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Funeral in Berlin
Funeral in Berlin is the 1966 sequel to 1965's The Ipcress File. The film was directed by Guy Hamilton and produced by Harry Saltzman, both veterans of the James Bond film series. Michael Caine returns as Harry Palmer. This was the second of three consecutive Harry Palmer films, which concluded with 1967's Billion Dollar Brain (Caine would return for two more television films that were not adapted from the Len Deighton novels).
The following weapons were used in the film Funeral in Berlin:
WARNING! THIS PAGE CONTAINS SPOILERS!
Korth Blank Firing Revolver
Harry Palmer (Michael Caine) uses a Korth blank firing revolver in the exterior scenes in Berlin. See the discussion page for extra details.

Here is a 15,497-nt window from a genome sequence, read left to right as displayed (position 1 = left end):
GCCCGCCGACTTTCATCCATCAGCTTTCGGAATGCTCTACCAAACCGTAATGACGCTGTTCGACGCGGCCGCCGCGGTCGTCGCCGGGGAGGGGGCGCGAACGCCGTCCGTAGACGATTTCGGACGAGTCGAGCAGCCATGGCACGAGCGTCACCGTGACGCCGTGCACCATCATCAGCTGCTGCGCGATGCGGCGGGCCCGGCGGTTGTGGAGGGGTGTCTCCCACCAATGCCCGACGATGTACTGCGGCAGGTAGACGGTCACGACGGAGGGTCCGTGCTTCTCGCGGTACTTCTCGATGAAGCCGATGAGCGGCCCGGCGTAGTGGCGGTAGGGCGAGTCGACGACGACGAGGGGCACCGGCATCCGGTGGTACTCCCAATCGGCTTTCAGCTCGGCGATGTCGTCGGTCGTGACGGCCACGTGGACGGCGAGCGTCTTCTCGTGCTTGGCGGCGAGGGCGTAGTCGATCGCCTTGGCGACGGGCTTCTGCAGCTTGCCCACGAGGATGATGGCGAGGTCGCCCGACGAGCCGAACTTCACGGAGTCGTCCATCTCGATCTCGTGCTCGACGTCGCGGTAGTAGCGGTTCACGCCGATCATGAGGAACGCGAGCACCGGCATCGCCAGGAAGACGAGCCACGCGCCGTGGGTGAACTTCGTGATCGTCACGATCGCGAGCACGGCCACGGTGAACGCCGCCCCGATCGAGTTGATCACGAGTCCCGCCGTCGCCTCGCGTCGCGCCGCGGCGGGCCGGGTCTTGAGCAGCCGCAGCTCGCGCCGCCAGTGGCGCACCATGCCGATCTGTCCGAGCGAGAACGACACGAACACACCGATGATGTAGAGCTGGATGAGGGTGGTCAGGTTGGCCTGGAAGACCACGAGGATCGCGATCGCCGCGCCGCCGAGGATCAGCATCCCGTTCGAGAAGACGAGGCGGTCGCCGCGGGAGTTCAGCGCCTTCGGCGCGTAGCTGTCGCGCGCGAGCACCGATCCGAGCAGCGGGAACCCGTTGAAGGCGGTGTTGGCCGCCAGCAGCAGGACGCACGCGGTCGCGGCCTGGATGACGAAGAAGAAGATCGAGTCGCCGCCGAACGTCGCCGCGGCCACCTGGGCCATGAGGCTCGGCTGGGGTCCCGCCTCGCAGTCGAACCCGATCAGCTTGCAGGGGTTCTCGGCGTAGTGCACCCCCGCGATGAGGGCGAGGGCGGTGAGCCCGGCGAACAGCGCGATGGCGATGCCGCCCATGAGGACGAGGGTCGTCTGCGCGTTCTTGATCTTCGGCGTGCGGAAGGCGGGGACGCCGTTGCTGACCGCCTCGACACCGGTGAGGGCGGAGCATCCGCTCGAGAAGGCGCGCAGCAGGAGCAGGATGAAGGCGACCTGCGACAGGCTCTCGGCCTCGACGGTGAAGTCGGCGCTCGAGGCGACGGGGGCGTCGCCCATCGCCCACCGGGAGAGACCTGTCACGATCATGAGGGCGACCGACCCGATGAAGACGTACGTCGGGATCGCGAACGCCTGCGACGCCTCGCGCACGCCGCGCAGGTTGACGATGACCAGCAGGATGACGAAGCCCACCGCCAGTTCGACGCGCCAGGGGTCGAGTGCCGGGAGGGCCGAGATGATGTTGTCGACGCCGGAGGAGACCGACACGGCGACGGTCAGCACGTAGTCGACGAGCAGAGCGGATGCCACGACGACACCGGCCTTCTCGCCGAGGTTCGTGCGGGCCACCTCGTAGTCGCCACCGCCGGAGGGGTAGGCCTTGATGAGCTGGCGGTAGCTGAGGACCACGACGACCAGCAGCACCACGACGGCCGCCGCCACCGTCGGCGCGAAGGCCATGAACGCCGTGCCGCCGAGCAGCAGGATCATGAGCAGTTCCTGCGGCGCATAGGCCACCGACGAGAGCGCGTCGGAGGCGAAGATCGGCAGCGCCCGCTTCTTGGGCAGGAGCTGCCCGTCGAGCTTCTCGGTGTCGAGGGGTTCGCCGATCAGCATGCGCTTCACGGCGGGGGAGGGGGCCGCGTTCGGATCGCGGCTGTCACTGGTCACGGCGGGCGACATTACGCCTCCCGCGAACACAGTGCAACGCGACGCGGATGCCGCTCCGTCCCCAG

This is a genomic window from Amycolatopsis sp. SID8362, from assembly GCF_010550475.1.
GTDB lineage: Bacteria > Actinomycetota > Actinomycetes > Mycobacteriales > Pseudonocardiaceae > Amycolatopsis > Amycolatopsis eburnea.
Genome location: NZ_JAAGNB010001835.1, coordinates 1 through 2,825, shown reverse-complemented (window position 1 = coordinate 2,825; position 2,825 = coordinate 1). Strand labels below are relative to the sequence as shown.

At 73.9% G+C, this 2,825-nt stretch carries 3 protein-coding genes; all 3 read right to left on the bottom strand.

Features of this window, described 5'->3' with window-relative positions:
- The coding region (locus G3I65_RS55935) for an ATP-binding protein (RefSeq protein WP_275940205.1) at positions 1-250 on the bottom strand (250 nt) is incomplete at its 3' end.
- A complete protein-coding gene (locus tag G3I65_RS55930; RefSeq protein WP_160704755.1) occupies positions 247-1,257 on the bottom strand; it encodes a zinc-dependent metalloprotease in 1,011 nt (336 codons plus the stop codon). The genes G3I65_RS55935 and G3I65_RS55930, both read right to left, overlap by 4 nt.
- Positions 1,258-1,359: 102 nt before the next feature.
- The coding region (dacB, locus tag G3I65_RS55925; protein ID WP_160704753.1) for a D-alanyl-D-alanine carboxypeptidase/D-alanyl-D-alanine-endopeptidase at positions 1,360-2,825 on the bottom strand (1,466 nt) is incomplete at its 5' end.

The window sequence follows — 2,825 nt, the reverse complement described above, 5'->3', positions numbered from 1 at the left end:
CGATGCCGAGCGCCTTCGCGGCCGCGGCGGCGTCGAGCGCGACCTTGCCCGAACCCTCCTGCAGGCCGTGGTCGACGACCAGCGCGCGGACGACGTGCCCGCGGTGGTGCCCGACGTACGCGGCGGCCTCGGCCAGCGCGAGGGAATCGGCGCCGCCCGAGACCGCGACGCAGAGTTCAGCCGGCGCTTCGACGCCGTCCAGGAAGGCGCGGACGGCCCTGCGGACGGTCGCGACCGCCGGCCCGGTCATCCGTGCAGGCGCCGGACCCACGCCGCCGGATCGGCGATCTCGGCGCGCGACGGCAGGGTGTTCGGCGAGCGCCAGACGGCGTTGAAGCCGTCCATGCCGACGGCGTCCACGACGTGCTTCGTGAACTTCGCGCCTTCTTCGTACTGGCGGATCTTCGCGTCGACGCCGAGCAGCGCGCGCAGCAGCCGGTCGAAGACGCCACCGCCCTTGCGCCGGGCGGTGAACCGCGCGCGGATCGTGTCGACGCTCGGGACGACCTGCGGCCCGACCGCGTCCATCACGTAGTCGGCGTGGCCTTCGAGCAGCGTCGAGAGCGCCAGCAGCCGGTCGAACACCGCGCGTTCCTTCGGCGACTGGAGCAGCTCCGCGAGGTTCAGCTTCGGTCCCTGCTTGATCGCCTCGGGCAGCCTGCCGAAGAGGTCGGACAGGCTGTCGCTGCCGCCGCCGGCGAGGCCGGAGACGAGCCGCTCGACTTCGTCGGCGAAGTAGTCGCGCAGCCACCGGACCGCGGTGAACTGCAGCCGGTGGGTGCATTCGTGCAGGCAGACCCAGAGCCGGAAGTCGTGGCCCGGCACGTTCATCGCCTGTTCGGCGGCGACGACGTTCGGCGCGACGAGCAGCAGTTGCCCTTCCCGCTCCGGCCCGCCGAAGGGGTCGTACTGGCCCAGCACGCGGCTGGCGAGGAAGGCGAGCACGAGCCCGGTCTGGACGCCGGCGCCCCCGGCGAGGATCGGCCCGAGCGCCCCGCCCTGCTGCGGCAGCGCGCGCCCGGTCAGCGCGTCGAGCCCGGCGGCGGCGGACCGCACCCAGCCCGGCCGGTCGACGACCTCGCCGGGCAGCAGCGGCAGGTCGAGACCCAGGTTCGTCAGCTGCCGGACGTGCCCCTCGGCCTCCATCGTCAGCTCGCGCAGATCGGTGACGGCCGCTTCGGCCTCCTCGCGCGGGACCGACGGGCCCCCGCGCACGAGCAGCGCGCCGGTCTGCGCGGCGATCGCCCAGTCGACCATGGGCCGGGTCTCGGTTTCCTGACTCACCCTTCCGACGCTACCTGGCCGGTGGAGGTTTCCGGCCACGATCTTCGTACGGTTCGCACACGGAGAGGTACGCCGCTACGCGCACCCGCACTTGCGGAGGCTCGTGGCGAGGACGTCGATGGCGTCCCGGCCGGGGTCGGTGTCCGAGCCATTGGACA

Colt Detective Special
In a continuity error, Harry’s revolver becomes a Colt Detective Special when he checks it in his hotel room. This could be due to the interior scenes being filmed in Britain, where the German props were unavailable.
One of Kreutzman’s henchmen uses a Frommer Stop.
One of the Israeli agents is armed with a Mauser HSc.
Several characters use the Walther PP during the film.
One on the Israeli agents is seen briefly carrying an automatic pistol of some form. The scene is very quick so identification is tricky.
Sterling Mk. IV
Several characters use the Sterling Mk. IV.
Sten Mk II
A Sten Mk II is used by the Israeli agent and is briefly used by an East German border guard. This is a Mk II as it has a metal T-stock and no pistol grip, but is fitted with a Mk V sight (see discussion for extra notes).
The Sturmgewehr 44 is used by East German Border Guards and police.
One of the East German Guards carries a folding-stock AKS-47 rifle. In a continuity error this becomes a standard fixed stock version of the AK rifle, but as most of the weapon is not visible, identification is impossible.